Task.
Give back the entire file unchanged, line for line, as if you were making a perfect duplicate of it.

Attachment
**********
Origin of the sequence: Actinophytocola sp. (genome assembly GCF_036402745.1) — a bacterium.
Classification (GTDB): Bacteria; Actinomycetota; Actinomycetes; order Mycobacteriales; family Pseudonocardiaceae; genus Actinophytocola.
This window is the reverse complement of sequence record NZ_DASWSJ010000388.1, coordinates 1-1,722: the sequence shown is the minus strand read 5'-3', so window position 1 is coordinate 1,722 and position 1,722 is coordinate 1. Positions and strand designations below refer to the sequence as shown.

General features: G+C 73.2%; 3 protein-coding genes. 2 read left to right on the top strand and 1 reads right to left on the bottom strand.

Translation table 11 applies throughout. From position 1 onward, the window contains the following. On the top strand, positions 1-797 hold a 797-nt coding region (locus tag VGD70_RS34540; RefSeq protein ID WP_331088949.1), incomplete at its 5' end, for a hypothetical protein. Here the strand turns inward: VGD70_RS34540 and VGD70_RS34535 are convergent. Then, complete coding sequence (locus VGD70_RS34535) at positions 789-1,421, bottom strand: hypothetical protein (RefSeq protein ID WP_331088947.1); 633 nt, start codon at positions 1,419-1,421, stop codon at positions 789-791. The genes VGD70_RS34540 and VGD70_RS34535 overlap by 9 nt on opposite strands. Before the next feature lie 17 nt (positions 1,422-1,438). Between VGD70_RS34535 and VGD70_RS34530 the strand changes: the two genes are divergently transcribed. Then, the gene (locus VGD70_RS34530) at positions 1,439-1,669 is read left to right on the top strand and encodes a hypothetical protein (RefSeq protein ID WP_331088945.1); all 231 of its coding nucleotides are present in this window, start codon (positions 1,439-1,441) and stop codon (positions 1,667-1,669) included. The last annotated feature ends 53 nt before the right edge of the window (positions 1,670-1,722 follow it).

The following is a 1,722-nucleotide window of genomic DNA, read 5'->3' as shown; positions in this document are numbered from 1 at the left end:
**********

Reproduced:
Origin of the sequence: Actinophytocola sp. (genome assembly GCF_036402745.1) — a bacterium.
Classification (GTDB): Bacteria; Actinomycetota; Actinomycetes; order Mycobacteriales; family Pseudonocardiaceae; genus Actinophytocola.
This window is the reverse complement of sequence record NZ_DASWSJ010000388.1, coordinates 1-1,722: the sequence shown is the minus strand read 5'-3', so window position 1 is coordinate 1,722 and position 1,722 is coordinate 1. Positions and strand designations below refer to the sequence as shown.

General features: G+C 73.2%; 3 protein-coding genes. 2 read left to right on the top strand and 1 reads right to left on the bottom strand.

Translation table 11 applies throughout. From position 1 onward, the window contains the following. On the top strand, positions 1-797 hold a 797-nt coding region (locus tag VGD70_RS34540; RefSeq protein ID WP_331088949.1), incomplete at its 5' end, for a hypothetical protein. Here the strand turns inward: VGD70_RS34540 and VGD70_RS34535 are convergent. Then, complete coding sequence (locus VGD70_RS34535) at positions 789-1,421, bottom strand: hypothetical protein (RefSeq protein ID WP_331088947.1); 633 nt, start codon at positions 1,419-1,421, stop codon at positions 789-791. The genes VGD70_RS34540 and VGD70_RS34535 overlap by 9 nt on opposite strands. Before the next feature lie 17 nt (positions 1,422-1,438). Between VGD70_RS34535 and VGD70_RS34530 the strand changes: the two genes are divergently transcribed. Then, the gene (locus VGD70_RS34530) at positions 1,439-1,669 is read left to right on the top strand and encodes a hypothetical protein (RefSeq protein ID WP_331088945.1); all 231 of its coding nucleotides are present in this window, start codon (positions 1,439-1,441) and stop codon (positions 1,667-1,669) included. The last annotated feature ends 53 nt before the right edge of the window (positions 1,670-1,722 follow it).

The following is a 1,722-nucleotide window of genomic DNA, read 5'->3' as shown; positions in this document are numbered from 1 at the left end: